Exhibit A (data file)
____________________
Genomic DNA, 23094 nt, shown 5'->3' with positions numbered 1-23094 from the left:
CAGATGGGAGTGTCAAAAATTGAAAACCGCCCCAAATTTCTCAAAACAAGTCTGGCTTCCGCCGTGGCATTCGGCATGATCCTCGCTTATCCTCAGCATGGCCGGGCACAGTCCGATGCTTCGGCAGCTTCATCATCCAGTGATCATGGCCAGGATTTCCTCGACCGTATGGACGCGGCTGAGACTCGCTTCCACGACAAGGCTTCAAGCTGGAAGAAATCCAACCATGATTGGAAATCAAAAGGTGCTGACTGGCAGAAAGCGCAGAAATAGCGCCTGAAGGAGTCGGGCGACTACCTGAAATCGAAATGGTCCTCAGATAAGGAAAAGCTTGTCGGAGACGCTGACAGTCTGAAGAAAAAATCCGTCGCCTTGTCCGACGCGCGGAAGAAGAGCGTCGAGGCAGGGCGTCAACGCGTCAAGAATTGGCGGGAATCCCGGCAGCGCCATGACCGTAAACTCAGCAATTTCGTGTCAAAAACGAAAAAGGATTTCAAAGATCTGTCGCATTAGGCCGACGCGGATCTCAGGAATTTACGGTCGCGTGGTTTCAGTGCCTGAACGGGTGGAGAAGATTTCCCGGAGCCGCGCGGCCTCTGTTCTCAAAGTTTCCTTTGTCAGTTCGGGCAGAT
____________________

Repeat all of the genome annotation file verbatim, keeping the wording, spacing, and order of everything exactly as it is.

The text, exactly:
Genomic DNA, 23094 nt, shown 5'->3' with positions numbered 1-23094 from the left:
CAGATGGGAGTGTCAAAAATTGAAAACCGCCCCAAATTTCTCAAAACAAGTCTGGCTTCCGCCGTGGCATTCGGCATGATCCTCGCTTATCCTCAGCATGGCCGGGCACAGTCCGATGCTTCGGCAGCTTCATCATCCAGTGATCATGGCCAGGATTTCCTCGACCGTATGGACGCGGCTGAGACTCGCTTCCACGACAAGGCTTCAAGCTGGAAGAAATCCAACCATGATTGGAAATCAAAAGGTGCTGACTGGCAGAAAGCGCAGAAATAGCGCCTGAAGGAGTCGGGCGACTACCTGAAATCGAAATGGTCCTCAGATAAGGAAAAGCTTGTCGGAGACGCTGACAGTCTGAAGAAAAAATCCGTCGCCTTGTCCGACGCGCGGAAGAAGAGCGTCGAGGCAGGGCGTCAACGCGTCAAGAATTGGCGGGAATCCCGGCAGCGCCATGACCGTAAACTCAGCAATTTCGTGTCAAAAACGAAAAAGGATTTCAAAGATCTGTCGCATTAGGCCGACGCGGATCTCAGGAATTTACGGTCGCGTGGTTTCAGTGCCTGAACGGGTGGAGAAGATTTCCCGGAGCCGCGCGGCCTCTGTTCTCAAAGTTTCCTTTGTCAGTTCGGGCAGAT